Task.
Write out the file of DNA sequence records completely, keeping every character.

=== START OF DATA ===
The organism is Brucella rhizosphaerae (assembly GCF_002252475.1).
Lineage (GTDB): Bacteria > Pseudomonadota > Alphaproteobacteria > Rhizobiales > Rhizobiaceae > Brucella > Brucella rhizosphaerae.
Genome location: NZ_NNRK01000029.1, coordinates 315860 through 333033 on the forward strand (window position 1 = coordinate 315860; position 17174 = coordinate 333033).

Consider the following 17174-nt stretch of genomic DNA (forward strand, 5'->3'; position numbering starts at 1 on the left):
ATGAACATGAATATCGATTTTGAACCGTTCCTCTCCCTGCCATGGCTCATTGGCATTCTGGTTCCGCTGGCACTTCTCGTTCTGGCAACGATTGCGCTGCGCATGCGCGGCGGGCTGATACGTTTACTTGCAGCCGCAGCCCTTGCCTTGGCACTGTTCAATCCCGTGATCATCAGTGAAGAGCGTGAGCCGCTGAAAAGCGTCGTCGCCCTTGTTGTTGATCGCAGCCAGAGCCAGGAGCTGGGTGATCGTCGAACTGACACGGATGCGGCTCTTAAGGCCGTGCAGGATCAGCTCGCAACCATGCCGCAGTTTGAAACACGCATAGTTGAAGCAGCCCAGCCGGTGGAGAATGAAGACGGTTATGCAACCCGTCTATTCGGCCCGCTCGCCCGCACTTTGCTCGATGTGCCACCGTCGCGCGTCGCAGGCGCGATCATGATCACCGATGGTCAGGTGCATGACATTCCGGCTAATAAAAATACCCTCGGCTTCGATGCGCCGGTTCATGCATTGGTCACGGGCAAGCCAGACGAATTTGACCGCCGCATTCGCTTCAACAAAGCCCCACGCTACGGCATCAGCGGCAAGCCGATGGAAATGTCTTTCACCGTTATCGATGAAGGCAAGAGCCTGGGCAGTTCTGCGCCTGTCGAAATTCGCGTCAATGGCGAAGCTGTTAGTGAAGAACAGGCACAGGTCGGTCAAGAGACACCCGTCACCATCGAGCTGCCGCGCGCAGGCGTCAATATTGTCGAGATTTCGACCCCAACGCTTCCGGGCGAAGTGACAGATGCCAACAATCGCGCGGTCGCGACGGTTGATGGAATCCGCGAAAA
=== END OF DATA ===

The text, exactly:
The organism is Brucella rhizosphaerae (assembly GCF_002252475.1).
Lineage (GTDB): Bacteria > Pseudomonadota > Alphaproteobacteria > Rhizobiales > Rhizobiaceae > Brucella > Brucella rhizosphaerae.
Genome location: NZ_NNRK01000029.1, coordinates 315860 through 333033 on the forward strand (window position 1 = coordinate 315860; position 17174 = coordinate 333033).

Consider the following 17174-nt stretch of genomic DNA (forward strand, 5'->3'; position numbering starts at 1 on the left):
ATGAACATGAATATCGATTTTGAACCGTTCCTCTCCCTGCCATGGCTCATTGGCATTCTGGTTCCGCTGGCACTTCTCGTTCTGGCAACGATTGCGCTGCGCATGCGCGGCGGGCTGATACGTTTACTTGCAGCCGCAGCCCTTGCCTTGGCACTGTTCAATCCCGTGATCATCAGTGAAGAGCGTGAGCCGCTGAAAAGCGTCGTCGCCCTTGTTGTTGATCGCAGCCAGAGCCAGGAGCTGGGTGATCGTCGAACTGACACGGATGCGGCTCTTAAGGCCGTGCAGGATCAGCTCGCAACCATGCCGCAGTTTGAAACACGCATAGTTGAAGCAGCCCAGCCGGTGGAGAATGAAGACGGTTATGCAACCCGTCTATTCGGCCCGCTCGCCCGCACTTTGCTCGATGTGCCACCGTCGCGCGTCGCAGGCGCGATCATGATCACCGATGGTCAGGTGCATGACATTCCGGCTAATAAAAATACCCTCGGCTTCGATGCGCCGGTTCATGCATTGGTCACGGGCAAGCCAGACGAATTTGACCGCCGCATTCGCTTCAACAAAGCCCCACGCTACGGCATCAGCGGCAAGCCGATGGAAATGTCTTTCACCGTTATCGATGAAGGCAAGAGCCTGGGCAGTTCTGCGCCTGTCGAAATTCGCGTCAATGGCGAAGCTGTTAGTGAAGAACAGGCACAGGTCGGTCAAGAGACACCCGTCACCATCGAGCTGCCGCGCGCAGGCGTCAATATTGTCGAGATTTCGACCCCAACGCTTCCGGGCGAAGTGACAGATGCCAACAATCGCGCGGTCGCGACGGTTGATGGAATCCGCGAAAA